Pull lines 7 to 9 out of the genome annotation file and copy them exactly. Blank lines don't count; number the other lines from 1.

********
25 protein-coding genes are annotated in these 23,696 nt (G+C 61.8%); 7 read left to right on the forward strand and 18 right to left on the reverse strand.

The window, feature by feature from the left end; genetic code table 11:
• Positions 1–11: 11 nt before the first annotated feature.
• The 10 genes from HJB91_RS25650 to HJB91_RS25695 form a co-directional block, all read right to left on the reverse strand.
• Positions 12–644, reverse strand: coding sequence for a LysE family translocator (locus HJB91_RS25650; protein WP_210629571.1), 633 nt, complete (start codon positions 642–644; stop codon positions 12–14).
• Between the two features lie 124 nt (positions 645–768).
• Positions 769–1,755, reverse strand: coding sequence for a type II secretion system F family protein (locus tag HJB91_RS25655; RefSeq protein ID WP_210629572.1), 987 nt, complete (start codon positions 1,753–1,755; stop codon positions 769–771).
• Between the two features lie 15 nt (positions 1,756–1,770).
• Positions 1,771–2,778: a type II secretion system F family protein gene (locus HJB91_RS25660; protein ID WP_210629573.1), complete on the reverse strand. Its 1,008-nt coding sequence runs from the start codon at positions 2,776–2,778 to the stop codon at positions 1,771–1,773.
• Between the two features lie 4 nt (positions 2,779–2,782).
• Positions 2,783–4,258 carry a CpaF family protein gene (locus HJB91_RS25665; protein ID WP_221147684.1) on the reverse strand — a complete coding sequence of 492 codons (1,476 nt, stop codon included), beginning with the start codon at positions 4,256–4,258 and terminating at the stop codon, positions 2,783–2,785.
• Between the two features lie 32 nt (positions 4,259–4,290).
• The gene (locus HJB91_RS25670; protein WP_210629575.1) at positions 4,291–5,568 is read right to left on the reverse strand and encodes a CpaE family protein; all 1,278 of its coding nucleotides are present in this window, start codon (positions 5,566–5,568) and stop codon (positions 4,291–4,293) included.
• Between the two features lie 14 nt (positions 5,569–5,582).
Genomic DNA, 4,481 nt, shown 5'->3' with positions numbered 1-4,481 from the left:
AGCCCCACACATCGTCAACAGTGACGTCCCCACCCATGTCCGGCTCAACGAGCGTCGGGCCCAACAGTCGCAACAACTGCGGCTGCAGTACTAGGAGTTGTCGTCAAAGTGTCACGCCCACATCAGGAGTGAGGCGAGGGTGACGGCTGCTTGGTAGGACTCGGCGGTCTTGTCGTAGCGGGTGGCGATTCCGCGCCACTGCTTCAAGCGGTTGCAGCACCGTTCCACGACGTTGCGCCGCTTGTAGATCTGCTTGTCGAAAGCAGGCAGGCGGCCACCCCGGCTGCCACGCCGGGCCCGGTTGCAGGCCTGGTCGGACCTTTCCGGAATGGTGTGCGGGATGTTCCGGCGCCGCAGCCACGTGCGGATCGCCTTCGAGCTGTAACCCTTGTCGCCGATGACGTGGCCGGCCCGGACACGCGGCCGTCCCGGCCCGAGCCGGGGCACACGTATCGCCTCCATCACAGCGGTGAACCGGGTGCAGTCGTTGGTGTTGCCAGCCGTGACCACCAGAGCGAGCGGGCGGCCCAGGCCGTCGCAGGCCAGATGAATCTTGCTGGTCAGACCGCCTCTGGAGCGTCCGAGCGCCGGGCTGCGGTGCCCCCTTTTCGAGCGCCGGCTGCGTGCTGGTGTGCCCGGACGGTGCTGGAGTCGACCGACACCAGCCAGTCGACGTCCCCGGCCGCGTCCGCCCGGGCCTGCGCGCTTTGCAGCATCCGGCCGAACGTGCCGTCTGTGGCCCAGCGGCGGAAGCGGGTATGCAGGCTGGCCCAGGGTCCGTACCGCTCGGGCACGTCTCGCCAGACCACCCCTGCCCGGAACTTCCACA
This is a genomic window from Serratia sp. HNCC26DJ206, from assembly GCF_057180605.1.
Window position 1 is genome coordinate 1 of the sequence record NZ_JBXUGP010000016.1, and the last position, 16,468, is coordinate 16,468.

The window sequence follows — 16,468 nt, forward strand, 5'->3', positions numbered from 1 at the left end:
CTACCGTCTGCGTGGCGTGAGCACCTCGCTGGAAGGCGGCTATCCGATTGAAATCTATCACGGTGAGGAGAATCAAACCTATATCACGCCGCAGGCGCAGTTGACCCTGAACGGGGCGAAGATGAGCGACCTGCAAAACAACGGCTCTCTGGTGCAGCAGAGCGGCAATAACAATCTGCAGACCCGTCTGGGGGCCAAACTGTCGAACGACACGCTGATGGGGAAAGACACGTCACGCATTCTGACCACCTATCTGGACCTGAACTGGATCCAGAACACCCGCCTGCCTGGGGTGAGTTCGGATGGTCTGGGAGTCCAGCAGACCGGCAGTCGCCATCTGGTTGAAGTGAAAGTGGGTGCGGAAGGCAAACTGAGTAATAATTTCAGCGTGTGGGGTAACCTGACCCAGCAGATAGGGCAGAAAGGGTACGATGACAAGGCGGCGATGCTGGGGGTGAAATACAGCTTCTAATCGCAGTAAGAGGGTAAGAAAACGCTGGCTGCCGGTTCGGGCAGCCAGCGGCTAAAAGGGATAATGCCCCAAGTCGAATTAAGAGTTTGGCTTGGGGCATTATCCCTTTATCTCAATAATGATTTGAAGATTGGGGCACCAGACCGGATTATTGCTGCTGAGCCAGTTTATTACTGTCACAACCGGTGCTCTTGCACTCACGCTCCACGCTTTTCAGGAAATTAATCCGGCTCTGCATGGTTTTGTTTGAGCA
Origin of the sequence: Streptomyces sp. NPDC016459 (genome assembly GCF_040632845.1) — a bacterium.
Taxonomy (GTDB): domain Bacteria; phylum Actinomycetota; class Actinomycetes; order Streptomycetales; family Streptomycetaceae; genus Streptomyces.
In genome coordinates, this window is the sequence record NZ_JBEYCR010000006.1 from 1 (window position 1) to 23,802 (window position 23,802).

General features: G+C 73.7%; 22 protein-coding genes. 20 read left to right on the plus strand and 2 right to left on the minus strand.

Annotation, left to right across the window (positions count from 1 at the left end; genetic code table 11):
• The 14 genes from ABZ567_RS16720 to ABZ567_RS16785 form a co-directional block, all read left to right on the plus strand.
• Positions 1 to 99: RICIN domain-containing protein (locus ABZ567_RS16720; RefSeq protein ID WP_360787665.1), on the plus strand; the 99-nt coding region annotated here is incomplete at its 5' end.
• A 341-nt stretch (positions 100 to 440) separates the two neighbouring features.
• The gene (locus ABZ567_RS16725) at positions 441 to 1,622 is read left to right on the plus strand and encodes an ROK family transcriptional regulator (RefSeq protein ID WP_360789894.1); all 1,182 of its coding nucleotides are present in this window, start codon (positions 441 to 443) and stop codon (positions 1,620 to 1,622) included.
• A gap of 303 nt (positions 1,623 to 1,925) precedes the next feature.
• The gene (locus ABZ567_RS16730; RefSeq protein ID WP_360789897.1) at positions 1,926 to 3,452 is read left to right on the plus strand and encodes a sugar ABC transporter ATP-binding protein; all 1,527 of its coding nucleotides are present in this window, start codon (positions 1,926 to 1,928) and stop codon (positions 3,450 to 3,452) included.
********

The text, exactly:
• Positions 769–1,755, reverse strand: coding sequence for a type II secretion system F family protein (locus tag HJB91_RS25655; RefSeq protein ID WP_210629572.1), 987 nt, complete (start codon positions 1,753–1,755; stop codon positions 769–771).
• Between the two features lie 15 nt (positions 1,756–1,770).
• Positions 1,771–2,778: a type II secretion system F family protein gene (locus HJB91_RS25660; protein ID WP_210629573.1), complete on the reverse strand. Its 1,008-nt coding sequence runs from the start codon at positions 2,776–2,778 to the stop codon at positions 1,771–1,773.